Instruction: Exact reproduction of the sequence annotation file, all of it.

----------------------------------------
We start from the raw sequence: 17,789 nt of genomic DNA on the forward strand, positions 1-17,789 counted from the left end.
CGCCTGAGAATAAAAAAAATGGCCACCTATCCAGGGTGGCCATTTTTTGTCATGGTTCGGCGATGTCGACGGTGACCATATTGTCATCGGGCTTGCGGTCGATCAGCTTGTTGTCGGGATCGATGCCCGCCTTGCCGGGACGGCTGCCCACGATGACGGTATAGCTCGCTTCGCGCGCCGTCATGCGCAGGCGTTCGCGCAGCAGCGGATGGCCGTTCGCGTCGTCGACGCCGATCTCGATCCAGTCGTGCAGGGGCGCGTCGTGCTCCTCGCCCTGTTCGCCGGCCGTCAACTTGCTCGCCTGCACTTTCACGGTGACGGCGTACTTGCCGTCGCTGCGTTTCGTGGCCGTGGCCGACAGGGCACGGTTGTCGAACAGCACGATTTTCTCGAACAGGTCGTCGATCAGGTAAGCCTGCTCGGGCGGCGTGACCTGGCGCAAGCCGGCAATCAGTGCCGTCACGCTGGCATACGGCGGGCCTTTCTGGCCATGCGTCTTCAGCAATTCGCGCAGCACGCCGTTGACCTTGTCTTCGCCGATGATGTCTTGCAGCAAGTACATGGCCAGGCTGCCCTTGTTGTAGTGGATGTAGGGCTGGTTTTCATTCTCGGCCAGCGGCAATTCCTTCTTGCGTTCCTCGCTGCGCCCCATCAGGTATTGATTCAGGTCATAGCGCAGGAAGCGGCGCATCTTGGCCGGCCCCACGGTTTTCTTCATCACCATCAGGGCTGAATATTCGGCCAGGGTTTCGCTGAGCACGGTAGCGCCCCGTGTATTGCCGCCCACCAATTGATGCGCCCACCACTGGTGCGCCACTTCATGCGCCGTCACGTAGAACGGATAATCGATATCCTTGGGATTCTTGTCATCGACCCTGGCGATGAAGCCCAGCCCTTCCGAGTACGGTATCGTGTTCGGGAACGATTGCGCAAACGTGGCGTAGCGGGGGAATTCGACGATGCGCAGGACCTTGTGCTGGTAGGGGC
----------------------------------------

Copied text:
We start from the raw sequence: 17,789 nt of genomic DNA on the forward strand, positions 1-17,789 counted from the left end.
CGCCTGAGAATAAAAAAAATGGCCACCTATCCAGGGTGGCCATTTTTTGTCATGGTTCGGCGATGTCGACGGTGACCATATTGTCATCGGGCTTGCGGTCGATCAGCTTGTTGTCGGGATCGATGCCCGCCTTGCCGGGACGGCTGCCCACGATGACGGTATAGCTCGCTTCGCGCGCCGTCATGCGCAGGCGTTCGCGCAGCAGCGGATGGCCGTTCGCGTCGTCGACGCCGATCTCGATCCAGTCGTGCAGGGGCGCGTCGTGCTCCTCGCCCTGTTCGCCGGCCGTCAACTTGCTCGCCTGCACTTTCACGGTGACGGCGTACTTGCCGTCGCTGCGTTTCGTGGCCGTGGCCGACAGGGCACGGTTGTCGAACAGCACGATTTTCTCGAACAGGTCGTCGATCAGGTAAGCCTGCTCGGGCGGCGTGACCTGGCGCAAGCCGGCAATCAGTGCCGTCACGCTGGCATACGGCGGGCCTTTCTGGCCATGCGTCTTCAGCAATTCGCGCAGCACGCCGTTGACCTTGTCTTCGCCGATGATGTCTTGCAGCAAGTACATGGCCAGGCTGCCCTTGTTGTAGTGGATGTAGGGCTGGTTTTCATTCTCGGCCAGCGGCAATTCCTTCTTGCGTTCCTCGCTGCGCCCCATCAGGTATTGATTCAGGTCATAGCGCAGGAAGCGGCGCATCTTGGCCGGCCCCACGGTTTTCTTCATCACCATCAGGGCTGAATATTCGGCCAGGGTTTCGCTGAGCACGGTAGCGCCCCGTGTATTGCCGCCCACCAATTGATGCGCCCACCACTGGTGCGCCACTTCATGCGCCGTCACGTAGAACGGATAATCGATATCCTTGGGATTCTTGTCATCGACCCTGGCGATGAAGCCCAGCCCTTCCGAGTACGGTATCGTGTTCGGGAACGATTGCGCAAACGTGGCGTAGCGGGGGAATTCGACGATGCGCAGGACCTTGTGCTGGTAGGGGC